#3: The Deck. If I weren’t going in chronological order, this is the one that would probably top my list of Most Second Guessed While It Progressed projects. And it took virtually forever to complete, so there was a lot of time to freak out. Oddly enough, in the end I have great pride in completing this project – and I gained lots of new confidence in my abilities – so I don’t wish I had contracted it out at all. It truly is one of my proudest accomplishments to date. But there were a few times that I was on the brink of turning the project over to the professionals.
It was a perfect storm of some of my least favorite things about any project:
- Lots of manual labor (even though materials were delivered to our house, there was still lots of lugging and lifting)
- Lots of uncertainty (it was unlike any project we’d ever taken on, so there were plenty of unknowns and unfamiliar challenges)
- Lots of pressure (having to execute a structurally sound construction and pass multiple county inspections)
- Lots of heat (it was summertime in a very sunny outdoor spot)
The one element we were sure to eliminate from the story was a time crunch. We didn’t give ourselves a deadline, which is the only thing that made all of those “hiccups” (that’s putting it gently) bearable. And again, it’s probably the project I have the most pride in completing – probably because it was my toughest. Oh yeah, and it totally made me cry once thanks to being totally exhausted and then falling and hurting my back. Still not sure whether it was the exhaustion or back pain that brought on the tears.
Lesson Learned: If all else fails, try to eliminate or reduce the time pressures of a project or loosen up a super strict budget if you can. Giving yourself the gift of a more flexible deadline or a budget with a little more padding can really turn those “how will I ever recover from this mistake??” moments into an “I can get through this” Rocky-music rally moment. And oh yeah, make sure your next house already has a deck so you don’t have to build one again. (I’m kidding. Kind of.)
#4: The Hardwood Floors. This one makes the list because we totally disregarded the lesson that we learned from the deck: don’t rush yourself. When our second house sold much faster than we expected, it caught us by surprise… and suddenly gave us a deadline for removing all of the upstairs carpeting, painting all the trim and doors up there, and installing the hardwoods. While we owned the house for a while before moving in, the priority had been to get our second house ready for sale. Then when our old house sold before even hitting the market (as opposed to around 6 weeks later, which is how long our first house took), suddenly those six weeks that we thought would be built into the process were gone and our closing date was looming a few weeks away, with all of that carpeting, trim, and hardwood flooring to deal with.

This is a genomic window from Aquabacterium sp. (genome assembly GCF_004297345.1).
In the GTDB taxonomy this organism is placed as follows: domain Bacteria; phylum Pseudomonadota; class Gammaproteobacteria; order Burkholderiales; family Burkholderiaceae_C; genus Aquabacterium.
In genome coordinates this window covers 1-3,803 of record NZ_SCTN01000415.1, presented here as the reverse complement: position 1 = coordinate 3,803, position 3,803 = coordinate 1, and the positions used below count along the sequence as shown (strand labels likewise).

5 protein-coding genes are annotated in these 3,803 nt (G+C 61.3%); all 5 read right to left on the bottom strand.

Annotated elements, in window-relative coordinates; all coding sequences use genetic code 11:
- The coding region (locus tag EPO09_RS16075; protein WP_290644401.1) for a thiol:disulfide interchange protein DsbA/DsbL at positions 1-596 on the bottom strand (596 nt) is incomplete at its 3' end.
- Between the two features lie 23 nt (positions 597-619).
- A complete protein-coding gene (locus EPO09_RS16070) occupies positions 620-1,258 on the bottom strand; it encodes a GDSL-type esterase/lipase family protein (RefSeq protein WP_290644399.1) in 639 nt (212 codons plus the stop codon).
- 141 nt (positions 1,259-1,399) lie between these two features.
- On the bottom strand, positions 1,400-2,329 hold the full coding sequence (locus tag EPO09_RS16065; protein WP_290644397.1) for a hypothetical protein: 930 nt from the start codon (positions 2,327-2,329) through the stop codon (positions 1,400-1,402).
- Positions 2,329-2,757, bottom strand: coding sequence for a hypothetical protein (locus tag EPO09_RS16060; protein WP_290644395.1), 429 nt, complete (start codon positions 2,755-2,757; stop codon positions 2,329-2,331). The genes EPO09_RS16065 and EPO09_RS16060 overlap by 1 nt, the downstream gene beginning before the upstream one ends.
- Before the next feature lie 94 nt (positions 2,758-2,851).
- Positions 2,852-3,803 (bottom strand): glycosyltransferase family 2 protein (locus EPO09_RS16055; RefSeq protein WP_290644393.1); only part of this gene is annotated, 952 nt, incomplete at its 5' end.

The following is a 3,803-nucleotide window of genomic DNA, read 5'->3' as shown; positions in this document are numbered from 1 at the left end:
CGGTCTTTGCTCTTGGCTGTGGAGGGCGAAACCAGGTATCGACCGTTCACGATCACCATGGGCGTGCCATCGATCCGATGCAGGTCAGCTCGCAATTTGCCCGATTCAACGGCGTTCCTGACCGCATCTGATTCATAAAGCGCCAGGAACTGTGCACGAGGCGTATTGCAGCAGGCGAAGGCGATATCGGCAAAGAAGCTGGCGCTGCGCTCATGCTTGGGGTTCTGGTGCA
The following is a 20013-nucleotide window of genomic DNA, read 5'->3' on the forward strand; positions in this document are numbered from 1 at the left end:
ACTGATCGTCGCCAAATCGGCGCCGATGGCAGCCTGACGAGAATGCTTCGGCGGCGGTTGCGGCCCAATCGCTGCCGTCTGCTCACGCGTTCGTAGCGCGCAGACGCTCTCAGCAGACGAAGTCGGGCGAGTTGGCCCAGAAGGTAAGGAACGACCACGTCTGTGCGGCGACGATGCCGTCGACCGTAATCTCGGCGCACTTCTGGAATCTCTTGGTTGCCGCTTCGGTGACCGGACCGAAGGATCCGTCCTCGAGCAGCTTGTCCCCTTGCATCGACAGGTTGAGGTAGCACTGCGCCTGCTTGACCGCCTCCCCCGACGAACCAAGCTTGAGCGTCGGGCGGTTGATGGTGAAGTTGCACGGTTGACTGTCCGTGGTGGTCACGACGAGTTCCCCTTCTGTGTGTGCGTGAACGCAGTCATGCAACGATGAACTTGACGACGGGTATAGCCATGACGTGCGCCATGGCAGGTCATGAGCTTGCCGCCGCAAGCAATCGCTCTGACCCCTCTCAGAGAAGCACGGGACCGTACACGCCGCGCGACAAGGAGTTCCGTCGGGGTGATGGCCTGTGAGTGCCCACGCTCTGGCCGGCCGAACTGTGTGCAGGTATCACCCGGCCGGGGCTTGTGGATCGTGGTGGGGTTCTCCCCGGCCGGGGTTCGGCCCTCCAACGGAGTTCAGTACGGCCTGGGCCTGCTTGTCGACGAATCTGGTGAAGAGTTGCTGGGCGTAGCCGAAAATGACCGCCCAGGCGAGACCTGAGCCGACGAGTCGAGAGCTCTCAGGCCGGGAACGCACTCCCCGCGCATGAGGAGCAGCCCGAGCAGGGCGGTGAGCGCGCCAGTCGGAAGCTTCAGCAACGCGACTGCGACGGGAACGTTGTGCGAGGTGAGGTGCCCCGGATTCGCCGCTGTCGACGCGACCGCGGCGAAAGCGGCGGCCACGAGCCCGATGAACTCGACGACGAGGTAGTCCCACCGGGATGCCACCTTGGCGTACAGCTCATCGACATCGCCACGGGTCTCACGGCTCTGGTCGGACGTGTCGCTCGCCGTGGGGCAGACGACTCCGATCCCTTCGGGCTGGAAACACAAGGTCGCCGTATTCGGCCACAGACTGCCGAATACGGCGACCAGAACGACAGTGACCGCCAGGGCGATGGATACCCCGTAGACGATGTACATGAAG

We did our best to learn from our previous projects by carving out time for demo (i.e. carpet removal) and enlisting my parents to watch Clara a few times so we could have two sets of hands doing as much as possible. But we still found ourselves racing the clock at the end, which translated to some super long and tiring days of under-pressure floor laying. This one made me shed tears of frustration more than once, and this time I can’t deflect blame an injury. I was just dead tired and ridiculously ready to be done with laying plank after plank, day after day, in every seemingly endless room, hallway, and closet. And Sherry was right there with me. We were like a couple of cooks cutting onions. At midnight. While laying floors.
Lesson Learned: Even the best laid plans can blow up in your face. So by now we just do our best to expect at least one or two project derailments (and sometimes four or five) while reminding ourselves why we’re DIYing something in the first place. Maybe we’re saving money (which we definitely did with the floors). Maybe we’re learning a new skill (which can propel your whole house-journey forward and allow you to tackle bigger and better projects down the line). And maybe at the very least we’re proving something to ourselves about perseverance and determination (there’s nothing like dusting your shoulders off when you’re done, both literally and figuratively).
But if those things aren’t the in cards, perhaps you’ll decide that you’re dealing with a job that’s best left to the professionals – and there’s no shame in handing it over. Especially if you did a little bit of the up-front stuff before realizing it was best left to an expert (every little bit helps, so that supremely annoying realization probably comes with some money-savings from the stuff you did before hiring someone). In a strange way, as our DIY know-how has grown, we feel more comfortable with calling in a pro. We’ll gladly contract out work like our bathroom plumbing issue, our yard-leveling adventures, and larger electrical or load-bearing jobs that are just plain out of our skill set. After all, when you know just how taxing certain jobs might be, there’s definitely a tiny thrill when you get to watch someone else take that off your plate. Especially if it leaves you enough steam to tackle something else on your list at the same time…
PS: If you want to read more about how we decide whether or not to tackle a project ourselves before starting, check out this post which bullets some of the evaluation criteria that we use before diving in.